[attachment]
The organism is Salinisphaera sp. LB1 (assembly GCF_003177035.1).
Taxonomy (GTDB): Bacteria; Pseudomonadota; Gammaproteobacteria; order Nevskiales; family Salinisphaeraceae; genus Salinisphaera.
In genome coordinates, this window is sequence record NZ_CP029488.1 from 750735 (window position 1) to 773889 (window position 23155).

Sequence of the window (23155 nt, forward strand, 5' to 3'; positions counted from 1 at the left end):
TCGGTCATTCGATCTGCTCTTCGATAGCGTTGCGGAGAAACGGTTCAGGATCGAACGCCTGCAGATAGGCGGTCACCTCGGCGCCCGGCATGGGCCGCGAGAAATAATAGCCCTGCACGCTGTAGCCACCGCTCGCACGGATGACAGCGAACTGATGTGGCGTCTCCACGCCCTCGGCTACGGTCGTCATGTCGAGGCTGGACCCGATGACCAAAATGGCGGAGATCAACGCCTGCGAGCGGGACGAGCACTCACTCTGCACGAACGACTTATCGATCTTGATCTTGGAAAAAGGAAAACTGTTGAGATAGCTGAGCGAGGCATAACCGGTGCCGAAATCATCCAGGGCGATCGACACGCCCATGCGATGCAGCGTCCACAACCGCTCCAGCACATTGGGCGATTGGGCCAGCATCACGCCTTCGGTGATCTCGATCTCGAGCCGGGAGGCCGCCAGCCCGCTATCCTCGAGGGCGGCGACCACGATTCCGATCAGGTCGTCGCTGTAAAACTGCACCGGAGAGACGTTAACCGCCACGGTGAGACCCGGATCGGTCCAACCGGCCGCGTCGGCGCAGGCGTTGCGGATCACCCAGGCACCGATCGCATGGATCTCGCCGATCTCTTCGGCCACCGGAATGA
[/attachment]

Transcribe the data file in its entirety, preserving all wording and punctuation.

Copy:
The organism is Salinisphaera sp. LB1 (assembly GCF_003177035.1).
Taxonomy (GTDB): Bacteria; Pseudomonadota; Gammaproteobacteria; order Nevskiales; family Salinisphaeraceae; genus Salinisphaera.
In genome coordinates, this window is sequence record NZ_CP029488.1 from 750735 (window position 1) to 773889 (window position 23155).

Sequence of the window (23155 nt, forward strand, 5' to 3'; positions counted from 1 at the left end):
TCGGTCATTCGATCTGCTCTTCGATAGCGTTGCGGAGAAACGGTTCAGGATCGAACGCCTGCAGATAGGCGGTCACCTCGGCGCCCGGCATGGGCCGCGAGAAATAATAGCCCTGCACGCTGTAGCCACCGCTCGCACGGATGACAGCGAACTGATGTGGCGTCTCCACGCCCTCGGCTACGGTCGTCATGTCGAGGCTGGACCCGATGACCAAAATGGCGGAGATCAACGCCTGCGAGCGGGACGAGCACTCACTCTGCACGAACGACTTATCGATCTTGATCTTGGAAAAAGGAAAACTGTTGAGATAGCTGAGCGAGGCATAACCGGTGCCGAAATCATCCAGGGCGATCGACACGCCCATGCGATGCAGCGTCCACAACCGCTCCAGCACATTGGGCGATTGGGCCAGCATCACGCCTTCGGTGATCTCGATCTCGAGCCGGGAGGCCGCCAGCCCGCTATCCTCGAGGGCGGCGACCACGATTCCGATCAGGTCGTCGCTGTAAAACTGCACCGGAGAGACGTTAACCGCCACGGTGAGACCCGGATCGGTCCAACCGGCCGCGTCGGCGCAGGCGTTGCGGATCACCCAGGCACCGATCGCATGGATCTCGCCGATCTCTTCGGCCACCGGAATGA